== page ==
The overall goal of this research is to understand how children hear in complex auditory environments. Spatial hearing, the ability to understanding speech in background noise and suppression of interference from echoes (precedence effect;PE) will be studied in children with normal hearing and in deaf children who received bilateral cochlear implants (BI-CIs).
Aim 1 is to investigate the maturational progression of spatial hearing in complex acoustic environments, and the degradation that noise and echoes have on these abilities. We will test the hypothesis that spatial hearing skills are well developed early in life under simple conditions but not under complex, challenging conditions, such as when competing signals, echoes or noise are present.
Aim 2 is to investigate Speech intelligibility in a multi-source environment in normal-hearing children. The decrease in masking due to spatial separation of the target and interferers (spatial release from masking;SRM) will be the focus of this work. We will test hypotheses regarding the maturation of centrally- mediated auditory abilities during childhood. Studies in Aims 1 and 2 will also provide important benchmarks for understanding the significance of bilateral benefits in children with hearing loss, and in particular for a growing population of children with bilateral cochlear implants (BI-CIs).
In Aim 3, using measures from Aims 1 and 2, benefits of BI-CIs will be studied in groups of children that vary according to auditory experience prior to, and following, activation of their second implant. It is hypothesized that children with simultaneous BI-CIs will be on a quicker trajectory for emergence of bilateral benefits than children with sequential BI-CIs;that differences will be significantly diminished after 2 years of bilateral experience;that children with post- lingual deafness will perform better than those with pre-lingual deafness due to early establishment of binaural circuitry. The proposed work will help us to better understand the development of functions that are important in everyday situations. The measures developed here can be eventually implemented in clinical evaluations of amplification and fitting strategies. Findings from the BI-CI studies will provide quantitative measures of bilateral benefit in children and will be enlightening about the role of auditory plasticity and experience in a young human population.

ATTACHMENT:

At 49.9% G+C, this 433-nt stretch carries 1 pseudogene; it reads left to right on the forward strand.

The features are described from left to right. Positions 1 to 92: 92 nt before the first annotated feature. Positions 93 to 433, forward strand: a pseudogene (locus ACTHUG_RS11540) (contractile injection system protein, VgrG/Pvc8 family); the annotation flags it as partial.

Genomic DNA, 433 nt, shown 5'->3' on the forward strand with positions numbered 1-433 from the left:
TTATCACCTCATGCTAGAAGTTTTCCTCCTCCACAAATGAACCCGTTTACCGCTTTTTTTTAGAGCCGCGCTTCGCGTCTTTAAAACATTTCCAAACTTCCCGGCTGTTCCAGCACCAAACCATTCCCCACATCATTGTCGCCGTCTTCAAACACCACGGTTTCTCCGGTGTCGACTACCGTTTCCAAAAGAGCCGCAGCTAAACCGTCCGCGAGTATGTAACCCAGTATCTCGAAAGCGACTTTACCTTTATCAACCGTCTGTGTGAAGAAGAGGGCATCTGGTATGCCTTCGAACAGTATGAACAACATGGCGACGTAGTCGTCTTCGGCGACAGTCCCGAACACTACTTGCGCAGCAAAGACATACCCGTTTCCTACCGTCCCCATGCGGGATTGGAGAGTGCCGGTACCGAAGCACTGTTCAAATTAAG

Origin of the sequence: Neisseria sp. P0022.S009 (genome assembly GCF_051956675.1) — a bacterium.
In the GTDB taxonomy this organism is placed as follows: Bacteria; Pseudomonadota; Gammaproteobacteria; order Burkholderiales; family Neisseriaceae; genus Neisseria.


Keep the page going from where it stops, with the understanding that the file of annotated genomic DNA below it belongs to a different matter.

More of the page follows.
|Todd, Ann E; Goupell, Matthew J; Litovsky, Ruth Y (2016) Binaural release from masking with single- and multi-electrode stimulation in children with cochlear implants. J Acoust Soc Am 140:59|
|Litovsky, Ruth Y; Misurelli, Sara M (2016) Does Bilateral Experience Lead to Improved Spatial Unmasking of Speech in Children Who Use Bilateral Cochlear Implants? Otol Neurotol 37:e35-42|
|McKay, Colette M; Shah, Adnan; Seghouane, Abd-Krim et al. (2016) Connectivity in Language Areas of the Brain in Cochlear Implant Users as Revealed by fNIRS. Adv Exp Med Biol 894:327-35|
|Ehlers, Erica; Kan, Alan; Winn, Matthew B et al. (2016) Binaural hearing in children using Gaussian enveloped and transposed tones. J Acoust Soc Am 139:1724|
|Litovsky, Ruth Y; Gordon, Karen (2016) Bilateral cochlear implants in children: Effects of auditory experience and deprivation on auditory perception. Hear Res 338:76-87|
|Litovsky, Ruth (2015) Development of the auditory system. Handb Clin Neurol 129:55-72|
|Misurelli, Sara M; Litovsky, Ruth Y (2015) Spatial release from masking in children with bilateral cochlear implants and with normal hearing: Effect of target-interferer similarity. J Acoust Soc Am 138:319-31|
|Zheng, Yi; Godar, Shelly P; Litovsky, Ruth Y (2015) Development of Sound Localization Strategies in Children with Bilateral Cochlear Implants. PLoS One 10:e0135790|
|Kan, Alan; Litovsky, Ruth Y (2015) Binaural hearing with electrical stimulation. Hear Res 322:127-37|
|Tolnai, Sandra; Litovsky, Ruth Y; King, Andrew J (2014) The precedence effect and its buildup and breakdown in ferrets and humans. J Acoust Soc Am 135:1406-18|
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